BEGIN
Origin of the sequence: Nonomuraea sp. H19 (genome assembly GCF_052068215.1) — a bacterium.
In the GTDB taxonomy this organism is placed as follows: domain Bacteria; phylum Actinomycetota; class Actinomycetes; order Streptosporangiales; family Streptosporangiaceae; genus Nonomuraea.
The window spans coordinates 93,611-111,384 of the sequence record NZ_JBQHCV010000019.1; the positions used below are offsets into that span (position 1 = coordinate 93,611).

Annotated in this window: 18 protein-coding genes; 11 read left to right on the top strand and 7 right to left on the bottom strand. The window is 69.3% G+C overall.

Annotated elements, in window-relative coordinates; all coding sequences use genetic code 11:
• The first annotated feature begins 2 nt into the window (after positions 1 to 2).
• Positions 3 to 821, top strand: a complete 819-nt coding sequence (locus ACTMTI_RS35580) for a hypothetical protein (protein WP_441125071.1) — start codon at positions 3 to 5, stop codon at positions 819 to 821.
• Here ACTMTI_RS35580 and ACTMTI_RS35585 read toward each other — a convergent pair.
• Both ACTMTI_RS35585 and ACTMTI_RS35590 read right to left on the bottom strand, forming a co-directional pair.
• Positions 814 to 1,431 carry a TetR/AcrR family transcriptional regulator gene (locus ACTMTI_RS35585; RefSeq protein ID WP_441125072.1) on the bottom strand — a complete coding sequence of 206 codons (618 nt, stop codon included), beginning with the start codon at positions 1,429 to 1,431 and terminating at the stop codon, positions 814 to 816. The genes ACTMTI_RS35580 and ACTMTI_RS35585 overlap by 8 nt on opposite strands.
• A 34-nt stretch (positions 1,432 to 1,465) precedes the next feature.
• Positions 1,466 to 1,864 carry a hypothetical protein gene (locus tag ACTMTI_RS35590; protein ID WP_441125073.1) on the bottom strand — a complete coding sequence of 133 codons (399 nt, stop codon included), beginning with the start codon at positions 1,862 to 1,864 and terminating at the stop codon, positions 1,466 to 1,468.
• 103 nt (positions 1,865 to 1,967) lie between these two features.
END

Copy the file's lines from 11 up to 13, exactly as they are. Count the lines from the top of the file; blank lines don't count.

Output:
• A 34-nt stretch (positions 1,432 to 1,465) precedes the next feature.
• Positions 1,466 to 1,864 carry a hypothetical protein gene (locus tag ACTMTI_RS35590; protein ID WP_441125073.1) on the bottom strand — a complete coding sequence of 133 codons (399 nt, stop codon included), beginning with the start codon at positions 1,862 to 1,864 and terminating at the stop codon, positions 1,466 to 1,468.
• 103 nt (positions 1,865 to 1,967) lie between these two features.